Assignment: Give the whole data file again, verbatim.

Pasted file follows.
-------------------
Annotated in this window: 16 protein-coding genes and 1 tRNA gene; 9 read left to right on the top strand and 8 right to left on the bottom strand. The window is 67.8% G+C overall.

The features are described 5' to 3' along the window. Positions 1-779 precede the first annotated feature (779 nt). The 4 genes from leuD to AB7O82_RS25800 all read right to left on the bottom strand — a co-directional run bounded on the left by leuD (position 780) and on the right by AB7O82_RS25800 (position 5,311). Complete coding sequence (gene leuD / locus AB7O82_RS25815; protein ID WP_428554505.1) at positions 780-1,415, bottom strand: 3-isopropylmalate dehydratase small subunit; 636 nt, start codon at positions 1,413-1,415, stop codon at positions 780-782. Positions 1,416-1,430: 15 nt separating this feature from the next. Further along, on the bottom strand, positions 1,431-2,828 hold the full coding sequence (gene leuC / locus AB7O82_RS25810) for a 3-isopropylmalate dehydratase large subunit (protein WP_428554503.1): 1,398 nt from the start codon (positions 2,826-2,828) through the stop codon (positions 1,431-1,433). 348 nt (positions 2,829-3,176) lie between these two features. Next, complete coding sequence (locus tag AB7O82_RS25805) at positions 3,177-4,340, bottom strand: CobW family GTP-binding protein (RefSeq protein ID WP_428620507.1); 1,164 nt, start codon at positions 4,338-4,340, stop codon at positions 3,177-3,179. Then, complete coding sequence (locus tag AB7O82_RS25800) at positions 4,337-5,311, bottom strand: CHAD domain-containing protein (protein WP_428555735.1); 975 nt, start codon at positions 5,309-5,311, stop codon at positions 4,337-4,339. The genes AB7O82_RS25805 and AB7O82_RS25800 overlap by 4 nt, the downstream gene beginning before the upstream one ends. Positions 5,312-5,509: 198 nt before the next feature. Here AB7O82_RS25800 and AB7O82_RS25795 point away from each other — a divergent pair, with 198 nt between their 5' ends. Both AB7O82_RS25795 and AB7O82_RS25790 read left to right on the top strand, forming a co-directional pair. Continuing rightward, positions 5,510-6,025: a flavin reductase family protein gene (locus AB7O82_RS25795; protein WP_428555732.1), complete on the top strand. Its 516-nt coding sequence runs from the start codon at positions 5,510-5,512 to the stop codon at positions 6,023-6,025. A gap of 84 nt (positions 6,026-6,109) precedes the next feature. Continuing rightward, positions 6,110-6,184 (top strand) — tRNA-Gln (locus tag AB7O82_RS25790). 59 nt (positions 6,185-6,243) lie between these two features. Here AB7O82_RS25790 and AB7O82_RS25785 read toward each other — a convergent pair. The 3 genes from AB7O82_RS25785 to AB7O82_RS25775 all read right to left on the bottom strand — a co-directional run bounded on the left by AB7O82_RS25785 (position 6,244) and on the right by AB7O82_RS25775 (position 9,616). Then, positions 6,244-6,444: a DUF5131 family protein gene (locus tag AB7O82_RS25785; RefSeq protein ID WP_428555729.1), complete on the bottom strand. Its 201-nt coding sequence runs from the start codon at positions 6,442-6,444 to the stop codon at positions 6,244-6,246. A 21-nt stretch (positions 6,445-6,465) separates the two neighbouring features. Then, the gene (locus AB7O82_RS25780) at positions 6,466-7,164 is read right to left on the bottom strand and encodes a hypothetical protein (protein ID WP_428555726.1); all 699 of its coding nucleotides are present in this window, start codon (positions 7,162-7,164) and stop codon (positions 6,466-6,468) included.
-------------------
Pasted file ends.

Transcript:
Annotated in this window: 16 protein-coding genes and 1 tRNA gene; 9 read left to right on the top strand and 8 right to left on the bottom strand. The window is 67.8% G+C overall.

The features are described 5' to 3' along the window. Positions 1-779 precede the first annotated feature (779 nt). The 4 genes from leuD to AB7O82_RS25800 all read right to left on the bottom strand — a co-directional run bounded on the left by leuD (position 780) and on the right by AB7O82_RS25800 (position 5,311). Complete coding sequence (gene leuD / locus AB7O82_RS25815; protein ID WP_428554505.1) at positions 780-1,415, bottom strand: 3-isopropylmalate dehydratase small subunit; 636 nt, start codon at positions 1,413-1,415, stop codon at positions 780-782. Positions 1,416-1,430: 15 nt separating this feature from the next. Further along, on the bottom strand, positions 1,431-2,828 hold the full coding sequence (gene leuC / locus AB7O82_RS25810) for a 3-isopropylmalate dehydratase large subunit (protein WP_428554503.1): 1,398 nt from the start codon (positions 2,826-2,828) through the stop codon (positions 1,431-1,433). 348 nt (positions 2,829-3,176) lie between these two features. Next, complete coding sequence (locus tag AB7O82_RS25805) at positions 3,177-4,340, bottom strand: CobW family GTP-binding protein (RefSeq protein ID WP_428620507.1); 1,164 nt, start codon at positions 4,338-4,340, stop codon at positions 3,177-3,179. Then, complete coding sequence (locus tag AB7O82_RS25800) at positions 4,337-5,311, bottom strand: CHAD domain-containing protein (protein WP_428555735.1); 975 nt, start codon at positions 5,309-5,311, stop codon at positions 4,337-4,339. The genes AB7O82_RS25805 and AB7O82_RS25800 overlap by 4 nt, the downstream gene beginning before the upstream one ends. Positions 5,312-5,509: 198 nt before the next feature. Here AB7O82_RS25800 and AB7O82_RS25795 point away from each other — a divergent pair, with 198 nt between their 5' ends. Both AB7O82_RS25795 and AB7O82_RS25790 read left to right on the top strand, forming a co-directional pair. Continuing rightward, positions 5,510-6,025: a flavin reductase family protein gene (locus AB7O82_RS25795; protein WP_428555732.1), complete on the top strand. Its 516-nt coding sequence runs from the start codon at positions 5,510-5,512 to the stop codon at positions 6,023-6,025. A gap of 84 nt (positions 6,026-6,109) precedes the next feature. Continuing rightward, positions 6,110-6,184 (top strand) — tRNA-Gln (locus tag AB7O82_RS25790). 59 nt (positions 6,185-6,243) lie between these two features. Here AB7O82_RS25790 and AB7O82_RS25785 read toward each other — a convergent pair. The 3 genes from AB7O82_RS25785 to AB7O82_RS25775 all read right to left on the bottom strand — a co-directional run bounded on the left by AB7O82_RS25785 (position 6,244) and on the right by AB7O82_RS25775 (position 9,616). Then, positions 6,244-6,444: a DUF5131 family protein gene (locus tag AB7O82_RS25785; RefSeq protein ID WP_428555729.1), complete on the bottom strand. Its 201-nt coding sequence runs from the start codon at positions 6,442-6,444 to the stop codon at positions 6,244-6,246. A 21-nt stretch (positions 6,445-6,465) separates the two neighbouring features. Then, the gene (locus AB7O82_RS25780) at positions 6,466-7,164 is read right to left on the bottom strand and encodes a hypothetical protein (protein ID WP_428555726.1); all 699 of its coding nucleotides are present in this window, start codon (positions 7,162-7,164) and stop codon (positions 6,466-6,468) included.